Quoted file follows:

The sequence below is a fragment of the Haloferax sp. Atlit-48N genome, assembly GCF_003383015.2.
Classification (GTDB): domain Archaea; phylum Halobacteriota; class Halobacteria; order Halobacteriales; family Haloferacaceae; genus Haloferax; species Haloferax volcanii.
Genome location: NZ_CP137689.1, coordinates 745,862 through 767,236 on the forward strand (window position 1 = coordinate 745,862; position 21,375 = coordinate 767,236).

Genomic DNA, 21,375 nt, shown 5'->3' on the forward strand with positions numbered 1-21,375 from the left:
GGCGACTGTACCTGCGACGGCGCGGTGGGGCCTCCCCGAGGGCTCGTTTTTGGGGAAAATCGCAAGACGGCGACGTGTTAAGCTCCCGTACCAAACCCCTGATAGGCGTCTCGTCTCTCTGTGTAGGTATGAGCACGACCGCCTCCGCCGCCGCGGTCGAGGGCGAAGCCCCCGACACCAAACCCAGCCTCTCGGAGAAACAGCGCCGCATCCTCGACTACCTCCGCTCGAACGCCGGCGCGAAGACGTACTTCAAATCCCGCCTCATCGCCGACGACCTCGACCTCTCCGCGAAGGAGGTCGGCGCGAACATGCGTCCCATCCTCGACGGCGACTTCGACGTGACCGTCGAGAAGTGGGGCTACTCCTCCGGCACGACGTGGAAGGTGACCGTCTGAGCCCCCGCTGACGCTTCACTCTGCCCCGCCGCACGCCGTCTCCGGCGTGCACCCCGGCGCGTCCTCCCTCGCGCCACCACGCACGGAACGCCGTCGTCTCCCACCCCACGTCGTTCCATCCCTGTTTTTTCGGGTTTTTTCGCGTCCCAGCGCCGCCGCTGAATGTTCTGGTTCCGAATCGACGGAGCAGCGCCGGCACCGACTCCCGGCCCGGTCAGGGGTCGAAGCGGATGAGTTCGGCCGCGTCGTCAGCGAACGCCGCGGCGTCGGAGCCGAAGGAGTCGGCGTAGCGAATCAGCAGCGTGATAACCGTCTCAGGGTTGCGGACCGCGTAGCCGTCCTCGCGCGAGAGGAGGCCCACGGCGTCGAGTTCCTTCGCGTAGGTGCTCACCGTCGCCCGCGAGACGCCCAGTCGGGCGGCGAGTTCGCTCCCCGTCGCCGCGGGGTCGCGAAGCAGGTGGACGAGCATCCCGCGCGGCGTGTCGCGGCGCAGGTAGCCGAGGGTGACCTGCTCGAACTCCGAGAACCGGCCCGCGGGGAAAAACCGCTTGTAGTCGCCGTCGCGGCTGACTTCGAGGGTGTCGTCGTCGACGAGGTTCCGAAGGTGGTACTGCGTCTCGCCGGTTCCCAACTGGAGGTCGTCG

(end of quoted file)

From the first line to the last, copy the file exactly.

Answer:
The sequence below is a fragment of the Haloferax sp. Atlit-48N genome, assembly GCF_003383015.2.
Classification (GTDB): domain Archaea; phylum Halobacteriota; class Halobacteria; order Halobacteriales; family Haloferacaceae; genus Haloferax; species Haloferax volcanii.
Genome location: NZ_CP137689.1, coordinates 745,862 through 767,236 on the forward strand (window position 1 = coordinate 745,862; position 21,375 = coordinate 767,236).

Genomic DNA, 21,375 nt, shown 5'->3' on the forward strand with positions numbered 1-21,375 from the left:
GGCGACTGTACCTGCGACGGCGCGGTGGGGCCTCCCCGAGGGCTCGTTTTTGGGGAAAATCGCAAGACGGCGACGTGTTAAGCTCCCGTACCAAACCCCTGATAGGCGTCTCGTCTCTCTGTGTAGGTATGAGCACGACCGCCTCCGCCGCCGCGGTCGAGGGCGAAGCCCCCGACACCAAACCCAGCCTCTCGGAGAAACAGCGCCGCATCCTCGACTACCTCCGCTCGAACGCCGGCGCGAAGACGTACTTCAAATCCCGCCTCATCGCCGACGACCTCGACCTCTCCGCGAAGGAGGTCGGCGCGAACATGCGTCCCATCCTCGACGGCGACTTCGACGTGACCGTCGAGAAGTGGGGCTACTCCTCCGGCACGACGTGGAAGGTGACCGTCTGAGCCCCCGCTGACGCTTCACTCTGCCCCGCCGCACGCCGTCTCCGGCGTGCACCCCGGCGCGTCCTCCCTCGCGCCACCACGCACGGAACGCCGTCGTCTCCCACCCCACGTCGTTCCATCCCTGTTTTTTCGGGTTTTTTCGCGTCCCAGCGCCGCCGCTGAATGTTCTGGTTCCGAATCGACGGAGCAGCGCCGGCACCGACTCCCGGCCCGGTCAGGGGTCGAAGCGGATGAGTTCGGCCGCGTCGTCAGCGAACGCCGCGGCGTCGGAGCCGAAGGAGTCGGCGTAGCGAATCAGCAGCGTGATAACCGTCTCAGGGTTGCGGACCGCGTAGCCGTCCTCGCGCGAGAGGAGGCCCACGGCGTCGAGTTCCTTCGCGTAGGTGCTCACCGTCGCCCGCGAGACGCCCAGTCGGGCGGCGAGTTCGCTCCCCGTCGCCGCGGGGTCGCGAAGCAGGTGGACGAGCATCCCGCGCGGCGTGTCGCGGCGCAGGTAGCCGAGGGTGACCTGCTCGAACTCCGAGAACCGGCCCGCGGGGAAAAACCGCTTGTAGTCGCCGTCGCGGCTGACTTCGAGGGTGTCGTCGTCGACGAGGTTCCGAAGGTGGTACTGCGTCTCGCCGGTTCCCAACTGGAGGTCGTCG